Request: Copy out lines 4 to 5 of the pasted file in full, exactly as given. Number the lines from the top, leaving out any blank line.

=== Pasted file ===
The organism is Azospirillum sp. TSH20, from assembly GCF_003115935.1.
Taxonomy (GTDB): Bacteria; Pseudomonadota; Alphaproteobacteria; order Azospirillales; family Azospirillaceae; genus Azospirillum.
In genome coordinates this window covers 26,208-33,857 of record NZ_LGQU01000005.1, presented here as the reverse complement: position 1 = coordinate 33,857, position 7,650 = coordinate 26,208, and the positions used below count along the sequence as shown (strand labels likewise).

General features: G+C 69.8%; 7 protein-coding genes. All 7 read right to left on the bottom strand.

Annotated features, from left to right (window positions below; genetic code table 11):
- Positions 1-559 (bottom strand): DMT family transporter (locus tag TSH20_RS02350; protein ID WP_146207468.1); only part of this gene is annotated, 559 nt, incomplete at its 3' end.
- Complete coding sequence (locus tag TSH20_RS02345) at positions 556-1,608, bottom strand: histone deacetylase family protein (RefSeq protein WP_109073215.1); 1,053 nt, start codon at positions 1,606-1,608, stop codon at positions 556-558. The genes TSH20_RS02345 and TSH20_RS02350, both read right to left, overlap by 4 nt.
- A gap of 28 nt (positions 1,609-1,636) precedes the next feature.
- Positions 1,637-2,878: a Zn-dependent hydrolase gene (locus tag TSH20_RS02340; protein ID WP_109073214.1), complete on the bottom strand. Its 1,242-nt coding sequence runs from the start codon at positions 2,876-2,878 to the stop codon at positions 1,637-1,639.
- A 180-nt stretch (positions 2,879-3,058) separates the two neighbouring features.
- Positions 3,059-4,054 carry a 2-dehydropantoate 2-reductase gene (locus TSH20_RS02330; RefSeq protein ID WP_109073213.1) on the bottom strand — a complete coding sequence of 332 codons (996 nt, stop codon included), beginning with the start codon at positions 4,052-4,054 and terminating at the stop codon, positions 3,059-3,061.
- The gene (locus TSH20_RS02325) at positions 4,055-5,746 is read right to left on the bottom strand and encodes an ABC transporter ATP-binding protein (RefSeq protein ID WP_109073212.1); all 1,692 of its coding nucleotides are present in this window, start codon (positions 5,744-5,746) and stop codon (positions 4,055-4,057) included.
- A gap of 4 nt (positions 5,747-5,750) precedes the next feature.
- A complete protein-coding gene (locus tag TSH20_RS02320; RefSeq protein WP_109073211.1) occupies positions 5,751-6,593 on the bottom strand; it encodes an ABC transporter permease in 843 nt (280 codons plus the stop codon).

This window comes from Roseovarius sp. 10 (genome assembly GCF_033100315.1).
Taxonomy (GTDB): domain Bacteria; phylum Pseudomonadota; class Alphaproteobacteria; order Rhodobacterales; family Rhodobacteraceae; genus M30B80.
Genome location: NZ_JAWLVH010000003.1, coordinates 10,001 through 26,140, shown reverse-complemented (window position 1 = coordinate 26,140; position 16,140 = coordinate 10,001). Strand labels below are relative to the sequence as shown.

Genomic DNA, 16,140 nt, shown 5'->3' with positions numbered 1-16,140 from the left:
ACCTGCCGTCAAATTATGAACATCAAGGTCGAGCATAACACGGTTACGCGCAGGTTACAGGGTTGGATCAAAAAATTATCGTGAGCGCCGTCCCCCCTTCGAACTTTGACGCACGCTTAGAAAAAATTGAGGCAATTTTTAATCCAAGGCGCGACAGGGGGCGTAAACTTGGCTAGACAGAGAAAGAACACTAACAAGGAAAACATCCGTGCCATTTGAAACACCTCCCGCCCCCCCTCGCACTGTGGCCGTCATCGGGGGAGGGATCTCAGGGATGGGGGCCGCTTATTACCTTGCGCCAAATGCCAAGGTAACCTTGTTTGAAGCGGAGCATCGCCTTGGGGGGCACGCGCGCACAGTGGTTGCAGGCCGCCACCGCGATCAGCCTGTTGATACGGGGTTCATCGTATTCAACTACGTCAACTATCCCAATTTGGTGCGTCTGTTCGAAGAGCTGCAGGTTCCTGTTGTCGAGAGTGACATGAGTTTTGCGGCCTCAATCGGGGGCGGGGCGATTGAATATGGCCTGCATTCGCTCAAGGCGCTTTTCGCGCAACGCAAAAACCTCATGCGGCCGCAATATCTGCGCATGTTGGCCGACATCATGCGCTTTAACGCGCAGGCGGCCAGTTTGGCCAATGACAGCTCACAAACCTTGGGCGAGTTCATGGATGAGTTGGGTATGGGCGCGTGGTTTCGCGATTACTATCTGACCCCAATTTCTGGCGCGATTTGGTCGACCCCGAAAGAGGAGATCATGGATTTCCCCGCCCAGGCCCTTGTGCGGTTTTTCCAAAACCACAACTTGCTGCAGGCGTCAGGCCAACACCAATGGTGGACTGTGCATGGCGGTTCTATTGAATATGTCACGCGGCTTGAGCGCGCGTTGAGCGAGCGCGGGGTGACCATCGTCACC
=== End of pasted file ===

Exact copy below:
General features: G+C 69.8%; 7 protein-coding genes. All 7 read right to left on the bottom strand.

Annotated features, from left to right (window positions below; genetic code table 11):